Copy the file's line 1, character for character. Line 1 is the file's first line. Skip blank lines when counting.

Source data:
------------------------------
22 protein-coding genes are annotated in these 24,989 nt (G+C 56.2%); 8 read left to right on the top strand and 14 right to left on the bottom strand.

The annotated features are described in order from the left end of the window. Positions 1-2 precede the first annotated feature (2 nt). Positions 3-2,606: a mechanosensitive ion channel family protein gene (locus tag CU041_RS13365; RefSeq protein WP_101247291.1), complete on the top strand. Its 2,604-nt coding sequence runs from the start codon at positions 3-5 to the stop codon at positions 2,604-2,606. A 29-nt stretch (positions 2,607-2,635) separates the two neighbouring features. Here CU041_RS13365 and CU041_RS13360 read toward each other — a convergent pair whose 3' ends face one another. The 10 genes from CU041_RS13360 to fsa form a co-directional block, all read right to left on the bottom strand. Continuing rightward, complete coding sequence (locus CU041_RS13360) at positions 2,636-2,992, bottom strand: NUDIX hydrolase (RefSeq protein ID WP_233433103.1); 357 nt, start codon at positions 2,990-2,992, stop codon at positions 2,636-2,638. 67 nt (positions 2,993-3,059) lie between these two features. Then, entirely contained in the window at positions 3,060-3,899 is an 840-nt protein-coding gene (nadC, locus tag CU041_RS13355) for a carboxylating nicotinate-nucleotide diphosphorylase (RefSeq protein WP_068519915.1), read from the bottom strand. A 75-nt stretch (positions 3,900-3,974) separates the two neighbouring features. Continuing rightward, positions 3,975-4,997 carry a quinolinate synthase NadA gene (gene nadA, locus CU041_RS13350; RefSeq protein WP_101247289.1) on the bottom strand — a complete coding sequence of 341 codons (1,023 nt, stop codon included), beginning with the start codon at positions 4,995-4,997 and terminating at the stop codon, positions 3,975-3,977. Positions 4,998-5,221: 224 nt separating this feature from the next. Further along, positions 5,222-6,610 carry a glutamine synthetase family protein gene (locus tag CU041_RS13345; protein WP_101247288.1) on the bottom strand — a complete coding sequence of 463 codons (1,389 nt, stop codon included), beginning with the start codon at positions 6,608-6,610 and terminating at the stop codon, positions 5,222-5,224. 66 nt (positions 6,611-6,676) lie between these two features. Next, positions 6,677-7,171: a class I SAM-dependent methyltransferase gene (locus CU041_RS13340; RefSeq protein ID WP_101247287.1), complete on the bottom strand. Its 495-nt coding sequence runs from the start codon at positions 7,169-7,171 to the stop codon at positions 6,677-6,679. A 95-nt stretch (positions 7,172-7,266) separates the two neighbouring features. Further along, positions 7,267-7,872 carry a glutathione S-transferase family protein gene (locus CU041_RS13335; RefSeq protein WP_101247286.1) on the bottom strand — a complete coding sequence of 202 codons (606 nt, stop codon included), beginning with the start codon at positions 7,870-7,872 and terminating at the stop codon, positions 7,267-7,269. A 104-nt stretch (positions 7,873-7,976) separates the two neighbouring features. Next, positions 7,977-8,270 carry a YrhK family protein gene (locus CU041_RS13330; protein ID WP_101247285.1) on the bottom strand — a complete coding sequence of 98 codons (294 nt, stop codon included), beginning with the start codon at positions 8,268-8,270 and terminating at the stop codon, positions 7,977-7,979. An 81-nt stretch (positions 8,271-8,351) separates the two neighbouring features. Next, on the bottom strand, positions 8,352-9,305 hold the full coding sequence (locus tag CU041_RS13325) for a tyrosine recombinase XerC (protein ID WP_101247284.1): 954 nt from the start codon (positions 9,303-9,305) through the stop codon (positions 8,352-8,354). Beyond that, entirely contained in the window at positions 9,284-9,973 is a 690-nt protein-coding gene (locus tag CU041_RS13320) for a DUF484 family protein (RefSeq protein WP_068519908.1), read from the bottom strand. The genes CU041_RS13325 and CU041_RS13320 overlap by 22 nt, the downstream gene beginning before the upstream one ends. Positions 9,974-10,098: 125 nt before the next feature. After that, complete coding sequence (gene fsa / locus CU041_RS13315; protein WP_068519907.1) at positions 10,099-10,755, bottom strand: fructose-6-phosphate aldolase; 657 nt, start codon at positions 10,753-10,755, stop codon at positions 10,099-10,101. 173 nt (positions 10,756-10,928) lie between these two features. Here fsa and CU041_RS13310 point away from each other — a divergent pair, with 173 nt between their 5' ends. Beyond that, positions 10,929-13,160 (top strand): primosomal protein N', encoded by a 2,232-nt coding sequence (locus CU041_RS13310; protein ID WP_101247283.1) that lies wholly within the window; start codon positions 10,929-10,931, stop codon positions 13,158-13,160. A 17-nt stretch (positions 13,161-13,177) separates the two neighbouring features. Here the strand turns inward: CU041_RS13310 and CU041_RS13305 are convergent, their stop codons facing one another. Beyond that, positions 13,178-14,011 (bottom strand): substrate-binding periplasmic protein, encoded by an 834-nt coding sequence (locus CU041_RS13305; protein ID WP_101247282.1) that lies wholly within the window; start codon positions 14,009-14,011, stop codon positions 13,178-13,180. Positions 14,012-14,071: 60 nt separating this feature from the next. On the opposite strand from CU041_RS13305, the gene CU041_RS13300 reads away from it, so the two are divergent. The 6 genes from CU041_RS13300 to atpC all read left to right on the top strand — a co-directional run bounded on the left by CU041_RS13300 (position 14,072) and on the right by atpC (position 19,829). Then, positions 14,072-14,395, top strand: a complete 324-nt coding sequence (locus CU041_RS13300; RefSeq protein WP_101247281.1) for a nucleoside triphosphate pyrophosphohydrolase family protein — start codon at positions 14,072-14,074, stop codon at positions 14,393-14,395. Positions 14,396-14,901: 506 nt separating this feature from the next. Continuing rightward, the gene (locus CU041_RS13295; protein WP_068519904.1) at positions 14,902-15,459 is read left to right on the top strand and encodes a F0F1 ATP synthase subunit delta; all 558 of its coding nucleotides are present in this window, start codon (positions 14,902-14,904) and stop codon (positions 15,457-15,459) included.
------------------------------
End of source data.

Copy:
22 protein-coding genes are annotated in these 24,989 nt (G+C 56.2%); 8 read left to right on the top strand and 14 right to left on the bottom strand.